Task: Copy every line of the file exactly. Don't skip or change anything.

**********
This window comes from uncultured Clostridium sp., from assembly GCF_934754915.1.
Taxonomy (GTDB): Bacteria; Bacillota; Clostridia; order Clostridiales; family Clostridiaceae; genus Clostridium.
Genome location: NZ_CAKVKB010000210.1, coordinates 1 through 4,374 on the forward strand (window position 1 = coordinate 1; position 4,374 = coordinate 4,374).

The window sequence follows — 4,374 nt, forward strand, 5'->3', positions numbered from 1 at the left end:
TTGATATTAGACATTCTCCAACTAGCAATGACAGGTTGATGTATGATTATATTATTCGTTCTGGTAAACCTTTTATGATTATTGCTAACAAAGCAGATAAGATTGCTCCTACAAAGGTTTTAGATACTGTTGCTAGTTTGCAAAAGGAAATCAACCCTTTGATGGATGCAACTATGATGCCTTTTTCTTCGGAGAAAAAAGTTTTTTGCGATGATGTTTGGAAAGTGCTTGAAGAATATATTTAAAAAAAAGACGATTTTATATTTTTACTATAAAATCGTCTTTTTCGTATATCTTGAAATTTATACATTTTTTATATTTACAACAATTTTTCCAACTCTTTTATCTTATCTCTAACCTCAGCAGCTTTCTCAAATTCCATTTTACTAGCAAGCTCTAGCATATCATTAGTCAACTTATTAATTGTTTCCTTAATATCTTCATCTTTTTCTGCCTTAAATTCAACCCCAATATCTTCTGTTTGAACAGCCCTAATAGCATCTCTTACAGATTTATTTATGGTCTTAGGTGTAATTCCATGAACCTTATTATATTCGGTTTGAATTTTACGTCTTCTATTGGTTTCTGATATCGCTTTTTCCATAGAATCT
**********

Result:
This window comes from uncultured Clostridium sp., from assembly GCF_934754915.1.
Taxonomy (GTDB): Bacteria; Bacillota; Clostridia; order Clostridiales; family Clostridiaceae; genus Clostridium.
Genome location: NZ_CAKVKB010000210.1, coordinates 1 through 4,374 on the forward strand (window position 1 = coordinate 1; position 4,374 = coordinate 4,374).

The window sequence follows — 4,374 nt, forward strand, 5'->3', positions numbered from 1 at the left end:
TTGATATTAGACATTCTCCAACTAGCAATGACAGGTTGATGTATGATTATATTATTCGTTCTGGTAAACCTTTTATGATTATTGCTAACAAAGCAGATAAGATTGCTCCTACAAAGGTTTTAGATACTGTTGCTAGTTTGCAAAAGGAAATCAACCCTTTGATGGATGCAACTATGATGCCTTTTTCTTCGGAGAAAAAAGTTTTTTGCGATGATGTTTGGAAAGTGCTTGAAGAATATATTTAAAAAAAAGACGATTTTATATTTTTACTATAAAATCGTCTTTTTCGTATATCTTGAAATTTATACATTTTTTATATTTACAACAATTTTTCCAACTCTTTTATCTTATCTCTAACCTCAGCAGCTTTCTCAAATTCCATTTTACTAGCAAGCTCTAGCATATCATTAGTCAACTTATTAATTGTTTCCTTAATATCTTCATCTTTTTCTGCCTTAAATTCAACCCCAATATCTTCTGTTTGAACAGCCCTAATAGCATCTCTTACAGATTTATTTATGGTCTTAGGTGTAATTCCATGAACCTTATTATATTCGGTTTGAATTTTACGTCTTCTATTGGTTTCTGATATCGCTTTTTCCATAGAATCT